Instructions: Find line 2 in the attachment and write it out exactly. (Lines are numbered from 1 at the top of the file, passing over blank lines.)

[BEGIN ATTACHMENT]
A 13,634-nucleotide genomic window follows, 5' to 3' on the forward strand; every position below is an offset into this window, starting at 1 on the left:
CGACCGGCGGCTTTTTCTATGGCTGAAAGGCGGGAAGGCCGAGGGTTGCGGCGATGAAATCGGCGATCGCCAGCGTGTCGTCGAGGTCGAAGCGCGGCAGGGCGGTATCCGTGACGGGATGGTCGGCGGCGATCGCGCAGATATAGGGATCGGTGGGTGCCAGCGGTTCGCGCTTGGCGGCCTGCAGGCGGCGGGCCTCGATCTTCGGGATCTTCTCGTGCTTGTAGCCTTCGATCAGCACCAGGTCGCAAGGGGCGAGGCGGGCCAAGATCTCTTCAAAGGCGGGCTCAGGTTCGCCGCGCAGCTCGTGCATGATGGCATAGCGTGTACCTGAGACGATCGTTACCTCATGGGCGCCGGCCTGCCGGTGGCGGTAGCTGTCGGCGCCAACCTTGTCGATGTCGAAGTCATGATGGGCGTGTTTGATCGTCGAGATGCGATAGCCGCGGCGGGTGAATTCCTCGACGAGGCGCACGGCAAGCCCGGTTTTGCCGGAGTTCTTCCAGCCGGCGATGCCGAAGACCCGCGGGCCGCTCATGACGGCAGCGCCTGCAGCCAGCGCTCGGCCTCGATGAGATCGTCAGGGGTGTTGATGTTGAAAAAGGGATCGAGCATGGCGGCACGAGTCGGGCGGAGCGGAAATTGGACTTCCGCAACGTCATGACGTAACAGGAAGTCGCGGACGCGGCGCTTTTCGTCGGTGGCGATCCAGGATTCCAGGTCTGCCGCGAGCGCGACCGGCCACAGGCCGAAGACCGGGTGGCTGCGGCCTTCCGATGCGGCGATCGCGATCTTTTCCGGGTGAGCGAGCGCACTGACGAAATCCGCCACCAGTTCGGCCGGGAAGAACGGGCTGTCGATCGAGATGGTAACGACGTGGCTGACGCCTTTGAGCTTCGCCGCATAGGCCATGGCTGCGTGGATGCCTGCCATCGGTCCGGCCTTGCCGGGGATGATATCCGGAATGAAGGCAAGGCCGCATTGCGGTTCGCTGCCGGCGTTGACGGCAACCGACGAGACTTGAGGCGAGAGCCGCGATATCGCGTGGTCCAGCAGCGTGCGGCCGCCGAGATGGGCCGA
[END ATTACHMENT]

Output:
CGACCGGCGGCTTTTTCTATGGCTGAAAGGCGGGAAGGCCGAGGGTTGCGGCGATGAAATCGGCGATCGCCAGCGTGTCGTCGAGGTCGAAGCGCGGCAGGGCGGTATCCGTGACGGGATGGTCGGCGGCGATCGCGCAGATATAGGGATCGGTGGGTGCCAGCGGTTCGCGCTTGGCGGCCTGCAGGCGGCGGGCCTCGATCTTCGGGATCTTCTCGTGCTTGTAGCCTTCGATCAGCACCAGGTCGCAAGGGGCGAGGCGGGCCAAGATCTCTTCAAAGGCGGGCTCAGGTTCGCCGCGCAGCTCGTGCATGATGGCATAGCGTGTACCTGAGACGATCGTTACCTCATGGGCGCCGGCCTGCCGGTGGCGGTAGCTGTCGGCGCCAACCTTGTCGATGTCGAAGTCATGATGGGCGTGTTTGATCGTCGAGATGCGATAGCCGCGGCGGGTGAATTCCTCGACGAGGCGCACGGCAAGCCCGGTTTTGCCGGAGTTCTTCCAGCCGGCGATGCCGAAGACCCGCGGGCCGCTCATGACGGCAGCGCCTGCAGCCAGCGCTCGGCCTCGATGAGATCGTCAGGGGTGTTGATGTTGAAAAAGGGATCGAGCATGGCGGCACGAGTCGGGCGGAGCGGAAATTGGACTTCCGCAACGTCATGACGTAACAGGAAGTCGCGGACGCGGCGCTTTTCGTCGGTGGCGATCCAGGATTCCAGGTCTGCCGCGAGCGCGACCGGCCACAGGCCGAAGACCGGGTGGCTGCGGCCTTCCGATGCGGCGATCGCGATCTTTTCCGGGTGAGCGAGCGCACTGACGAAATCCGCCACCAGTTCGGCCGGGAAGAACGGGCTGTCGATCGAGATGGTAACGACGTGGCTGACGCCTTTGAGCTTCGCCGCATAGGCCATGGCTGCGTGGATGCCTGCCATCGGTCCGGCCTTGCCGGGGATGATATCCGGAATGAAGGCAAGGCCGCATTGCGGTTCGCTGCCGGCGTTGACGGCAACCGACGAGACTTGAGGCGAGAGCCGCGATATCGCGTGGTCCAGCAGCGTGCGGCCGCCGAGATGGGCCGA